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Bahá’í Leader Due Here

Bahai Leader Due Here
The New York Times
March 4, 1912
New York, NY

Head of Religious Unity Movement to Arrive Early in April.

The leader of the Bahá’í movement, which aims at a world religious unity, ‘Abdu’l-Bahá Abbas, as he is called by his followers, and Abbas Effendi by official title, will arrive in America the first week in April. Preparations for his welcome have been undertaken by the Persian-American Educational Society of Washington. Abbas Effendi is the third of the leaders of Bahá’ísm. He was the prisoner of the Turks and the Persians until the Young Turks movement a few years ago. The former Sultan, ‘Abdul Hamid, sentenced him to prison for life. The believers among the Moslems regarded his liberal tendencies with greatest distrust and punished him repeatedly.

The Bahá’í belief is that universal peace is possible only through harmony of all religions, and they teach that all religions are basically one. Hence they seek a return to first principles. Differences, they say, have arisen through the corruptions of theology and dogmas. All religions they believe are divinely inspired.

Abbas Effendi was born in 1844, and on the very day that Ali Mohammed made his declaration as first leader of the cult. It is estimated that about one-third of the Persians are now Bahá’ís. In America the number of friends of the movement has grown steadly since the teachings first became known at the World’s Fair at Chicago in 1893.


Metropolitan Board Outlines Colossal System Like Paris’s and London’s.

The Metropolitan Sewerage Commission, a board of engineers created by the city and State to make plans for the sanitary disposal of New York’s sewage, has sent to Mayor Gaynor the second in a series of reports in which the necessity for colossal main drainage works, such as those of London, Paris, and Berlin, is clearly foreshadowed. The commission recommends that the city be divided into four drainage areas in each of which there shall be a number of central points to which the sewage is diverted, and there purified to such an extent that the remainder can be discharged into the harbor without danger to health.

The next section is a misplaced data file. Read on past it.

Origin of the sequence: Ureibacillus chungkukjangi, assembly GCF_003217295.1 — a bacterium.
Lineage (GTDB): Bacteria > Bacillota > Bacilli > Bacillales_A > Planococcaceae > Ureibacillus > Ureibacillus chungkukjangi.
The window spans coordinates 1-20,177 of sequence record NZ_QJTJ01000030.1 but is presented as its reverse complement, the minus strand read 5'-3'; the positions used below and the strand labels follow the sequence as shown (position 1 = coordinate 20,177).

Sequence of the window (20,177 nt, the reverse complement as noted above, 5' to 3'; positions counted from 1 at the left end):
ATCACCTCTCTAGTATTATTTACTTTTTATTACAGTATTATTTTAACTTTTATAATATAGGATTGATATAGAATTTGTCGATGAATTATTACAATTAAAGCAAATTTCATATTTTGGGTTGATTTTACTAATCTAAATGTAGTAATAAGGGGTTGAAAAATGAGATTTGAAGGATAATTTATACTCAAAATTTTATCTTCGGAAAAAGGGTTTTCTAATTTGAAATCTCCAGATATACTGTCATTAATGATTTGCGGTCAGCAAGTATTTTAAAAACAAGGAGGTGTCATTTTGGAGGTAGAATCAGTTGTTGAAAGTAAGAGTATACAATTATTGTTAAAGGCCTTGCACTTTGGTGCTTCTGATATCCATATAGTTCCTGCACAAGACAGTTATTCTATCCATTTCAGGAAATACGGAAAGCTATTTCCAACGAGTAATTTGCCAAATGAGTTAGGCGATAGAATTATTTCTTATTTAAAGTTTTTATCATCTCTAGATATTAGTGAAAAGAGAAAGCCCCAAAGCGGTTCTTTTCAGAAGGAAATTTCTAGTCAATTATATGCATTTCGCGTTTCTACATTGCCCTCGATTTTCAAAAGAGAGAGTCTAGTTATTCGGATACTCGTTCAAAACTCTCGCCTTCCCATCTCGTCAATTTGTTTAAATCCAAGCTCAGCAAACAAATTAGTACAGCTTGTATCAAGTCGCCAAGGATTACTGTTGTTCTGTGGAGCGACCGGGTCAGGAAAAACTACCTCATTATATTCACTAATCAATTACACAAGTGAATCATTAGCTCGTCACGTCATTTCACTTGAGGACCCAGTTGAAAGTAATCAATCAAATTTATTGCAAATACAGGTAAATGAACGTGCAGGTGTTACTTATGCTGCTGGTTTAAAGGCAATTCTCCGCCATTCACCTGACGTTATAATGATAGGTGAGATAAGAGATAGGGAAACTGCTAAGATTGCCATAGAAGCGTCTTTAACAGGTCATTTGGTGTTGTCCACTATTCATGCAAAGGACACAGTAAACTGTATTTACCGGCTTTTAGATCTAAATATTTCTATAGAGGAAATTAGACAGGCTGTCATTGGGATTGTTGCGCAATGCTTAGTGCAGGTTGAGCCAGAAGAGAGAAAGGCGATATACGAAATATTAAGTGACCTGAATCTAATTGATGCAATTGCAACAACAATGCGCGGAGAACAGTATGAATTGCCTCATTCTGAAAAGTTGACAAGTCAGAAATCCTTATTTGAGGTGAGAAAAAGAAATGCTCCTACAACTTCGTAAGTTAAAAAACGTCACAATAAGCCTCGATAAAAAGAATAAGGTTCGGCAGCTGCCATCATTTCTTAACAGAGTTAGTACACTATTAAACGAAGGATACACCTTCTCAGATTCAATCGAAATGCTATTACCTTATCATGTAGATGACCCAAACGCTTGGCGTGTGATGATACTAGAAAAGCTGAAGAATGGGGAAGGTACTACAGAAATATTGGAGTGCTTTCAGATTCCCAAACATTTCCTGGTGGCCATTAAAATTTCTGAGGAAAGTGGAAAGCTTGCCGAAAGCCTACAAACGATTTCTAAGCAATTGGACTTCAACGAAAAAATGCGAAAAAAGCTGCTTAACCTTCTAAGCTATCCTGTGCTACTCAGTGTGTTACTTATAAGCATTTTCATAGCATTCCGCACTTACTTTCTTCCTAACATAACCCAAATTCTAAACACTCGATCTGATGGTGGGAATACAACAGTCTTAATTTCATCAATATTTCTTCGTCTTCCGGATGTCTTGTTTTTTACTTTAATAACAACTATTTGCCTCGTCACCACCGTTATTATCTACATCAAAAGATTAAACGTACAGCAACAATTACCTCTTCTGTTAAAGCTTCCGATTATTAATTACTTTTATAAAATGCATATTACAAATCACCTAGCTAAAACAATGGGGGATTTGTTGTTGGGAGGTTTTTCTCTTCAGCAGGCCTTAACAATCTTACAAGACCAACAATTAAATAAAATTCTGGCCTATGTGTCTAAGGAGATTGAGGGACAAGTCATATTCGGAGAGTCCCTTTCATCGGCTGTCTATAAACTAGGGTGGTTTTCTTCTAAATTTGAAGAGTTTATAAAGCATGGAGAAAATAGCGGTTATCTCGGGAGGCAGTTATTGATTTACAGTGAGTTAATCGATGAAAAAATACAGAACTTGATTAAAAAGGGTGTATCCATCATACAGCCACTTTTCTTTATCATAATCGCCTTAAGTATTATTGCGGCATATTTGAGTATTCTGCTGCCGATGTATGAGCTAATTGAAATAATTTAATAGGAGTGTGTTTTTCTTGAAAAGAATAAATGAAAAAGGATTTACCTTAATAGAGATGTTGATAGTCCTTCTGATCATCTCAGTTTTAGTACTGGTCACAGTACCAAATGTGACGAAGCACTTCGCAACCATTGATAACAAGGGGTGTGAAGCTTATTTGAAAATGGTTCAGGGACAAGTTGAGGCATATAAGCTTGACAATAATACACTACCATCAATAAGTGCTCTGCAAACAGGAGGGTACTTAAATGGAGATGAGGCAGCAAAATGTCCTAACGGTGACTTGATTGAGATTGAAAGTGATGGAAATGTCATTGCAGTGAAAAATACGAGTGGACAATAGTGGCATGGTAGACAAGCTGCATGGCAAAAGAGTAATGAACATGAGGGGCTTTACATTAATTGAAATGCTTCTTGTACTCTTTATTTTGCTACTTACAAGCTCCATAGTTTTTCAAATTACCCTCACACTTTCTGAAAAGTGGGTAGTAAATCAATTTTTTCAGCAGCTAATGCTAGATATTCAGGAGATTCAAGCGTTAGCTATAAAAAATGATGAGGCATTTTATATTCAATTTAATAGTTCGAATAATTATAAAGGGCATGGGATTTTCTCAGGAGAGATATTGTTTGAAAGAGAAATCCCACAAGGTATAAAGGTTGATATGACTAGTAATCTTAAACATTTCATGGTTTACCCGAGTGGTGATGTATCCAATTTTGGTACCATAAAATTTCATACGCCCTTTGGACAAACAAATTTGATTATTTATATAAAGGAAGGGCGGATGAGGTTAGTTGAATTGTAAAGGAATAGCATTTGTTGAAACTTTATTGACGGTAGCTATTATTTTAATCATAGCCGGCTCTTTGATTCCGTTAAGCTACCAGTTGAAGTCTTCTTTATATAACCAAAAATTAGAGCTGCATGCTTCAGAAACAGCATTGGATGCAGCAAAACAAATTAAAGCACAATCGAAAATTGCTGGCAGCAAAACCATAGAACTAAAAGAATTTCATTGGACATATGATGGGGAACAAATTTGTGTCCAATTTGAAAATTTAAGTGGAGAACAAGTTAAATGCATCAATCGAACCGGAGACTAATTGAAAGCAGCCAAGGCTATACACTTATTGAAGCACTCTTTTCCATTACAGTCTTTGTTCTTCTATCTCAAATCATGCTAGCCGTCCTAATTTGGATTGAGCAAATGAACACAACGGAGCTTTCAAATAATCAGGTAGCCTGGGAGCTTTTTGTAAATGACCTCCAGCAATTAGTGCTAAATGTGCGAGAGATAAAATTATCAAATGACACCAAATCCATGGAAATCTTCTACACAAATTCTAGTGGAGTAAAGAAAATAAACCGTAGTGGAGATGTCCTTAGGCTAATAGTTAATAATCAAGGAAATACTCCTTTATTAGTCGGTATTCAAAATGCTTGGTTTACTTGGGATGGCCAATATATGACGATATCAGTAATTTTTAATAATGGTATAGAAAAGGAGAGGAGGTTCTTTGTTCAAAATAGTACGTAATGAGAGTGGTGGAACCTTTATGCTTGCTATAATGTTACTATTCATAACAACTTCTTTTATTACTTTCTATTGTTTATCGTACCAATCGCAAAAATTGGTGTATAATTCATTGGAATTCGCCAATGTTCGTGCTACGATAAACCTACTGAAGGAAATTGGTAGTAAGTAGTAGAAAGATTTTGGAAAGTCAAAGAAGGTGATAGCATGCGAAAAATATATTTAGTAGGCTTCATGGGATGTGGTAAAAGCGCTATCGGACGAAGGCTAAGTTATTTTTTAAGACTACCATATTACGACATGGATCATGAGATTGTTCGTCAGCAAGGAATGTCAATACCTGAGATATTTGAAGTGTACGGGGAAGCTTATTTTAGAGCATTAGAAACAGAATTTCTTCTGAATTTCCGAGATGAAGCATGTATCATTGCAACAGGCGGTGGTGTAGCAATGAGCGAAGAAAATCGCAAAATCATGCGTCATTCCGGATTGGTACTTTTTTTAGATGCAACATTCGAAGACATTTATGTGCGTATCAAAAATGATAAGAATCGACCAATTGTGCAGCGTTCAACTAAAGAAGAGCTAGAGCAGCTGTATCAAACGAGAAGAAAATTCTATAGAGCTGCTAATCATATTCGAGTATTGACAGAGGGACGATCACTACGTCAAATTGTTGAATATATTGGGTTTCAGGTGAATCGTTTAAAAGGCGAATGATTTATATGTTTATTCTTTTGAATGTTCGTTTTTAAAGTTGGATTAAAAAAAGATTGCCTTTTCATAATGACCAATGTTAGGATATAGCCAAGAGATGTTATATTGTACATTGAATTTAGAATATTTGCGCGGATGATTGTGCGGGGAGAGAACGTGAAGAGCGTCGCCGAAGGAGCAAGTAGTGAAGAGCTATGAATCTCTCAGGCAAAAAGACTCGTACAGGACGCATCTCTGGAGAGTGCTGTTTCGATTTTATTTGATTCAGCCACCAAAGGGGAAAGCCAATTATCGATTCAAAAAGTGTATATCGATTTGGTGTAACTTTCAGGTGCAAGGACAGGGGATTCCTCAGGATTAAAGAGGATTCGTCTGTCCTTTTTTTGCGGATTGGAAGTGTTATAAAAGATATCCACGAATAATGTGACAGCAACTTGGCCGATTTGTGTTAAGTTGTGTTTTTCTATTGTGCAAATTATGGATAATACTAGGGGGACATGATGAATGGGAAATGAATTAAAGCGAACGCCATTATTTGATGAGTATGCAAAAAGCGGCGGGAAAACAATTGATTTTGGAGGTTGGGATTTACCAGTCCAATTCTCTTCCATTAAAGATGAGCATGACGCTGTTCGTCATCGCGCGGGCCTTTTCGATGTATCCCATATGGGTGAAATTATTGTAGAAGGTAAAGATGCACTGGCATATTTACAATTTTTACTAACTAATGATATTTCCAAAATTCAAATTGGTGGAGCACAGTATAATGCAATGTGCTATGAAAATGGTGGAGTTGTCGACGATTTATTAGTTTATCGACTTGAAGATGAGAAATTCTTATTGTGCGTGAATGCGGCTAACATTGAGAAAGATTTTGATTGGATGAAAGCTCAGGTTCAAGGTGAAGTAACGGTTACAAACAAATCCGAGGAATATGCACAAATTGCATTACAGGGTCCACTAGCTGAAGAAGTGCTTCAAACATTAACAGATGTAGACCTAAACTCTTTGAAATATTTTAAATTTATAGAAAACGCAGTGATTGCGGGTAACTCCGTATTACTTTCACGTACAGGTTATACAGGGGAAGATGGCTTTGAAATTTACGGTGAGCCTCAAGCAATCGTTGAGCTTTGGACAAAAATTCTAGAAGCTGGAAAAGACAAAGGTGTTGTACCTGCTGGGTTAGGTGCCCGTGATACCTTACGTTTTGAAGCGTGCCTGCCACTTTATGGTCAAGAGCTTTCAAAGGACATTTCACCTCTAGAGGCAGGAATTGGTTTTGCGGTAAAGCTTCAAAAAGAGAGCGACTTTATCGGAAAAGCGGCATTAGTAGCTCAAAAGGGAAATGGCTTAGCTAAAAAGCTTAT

The report shows the necessity for constructing the great public works which will be necessary to deal with the sewage in a sanitary manner and lays the foundation for subsequent reports in which the location, size, cost, and method of constructing and operating the great drains pumps, screens, and outfalls will be fully described.

The members of the commission are George A. Soper, President; James H. Fuertes, H. de B. Parsons, Charles Sooysmith, and Linsly R. Williams. The offices of the commission are at 17 Battery Place.


Objection to Failure of City to Take Advantage of Elsberg Law.

The regular monthly meeting of Typographical Union No. 6, held yesterday afternoon in the Murray Hill Lyceum, Thirty-fourth Street and Third Avenue, was attended by more than one thousand members, and a resolution was adopted, caling for a mass meeting of the union to be held in a few days to protest against the Public Service Commission leasing the new subways to the contractors and not taking advantage of the Elsberg law, which provides for city operation.

The resolution also denounced the proposed changes in the transit law, which would make possible the carrying out of the present plans of the Interborough and Brooklyn rapid transit companies. Charles M. Maxwell, President of the union, presided.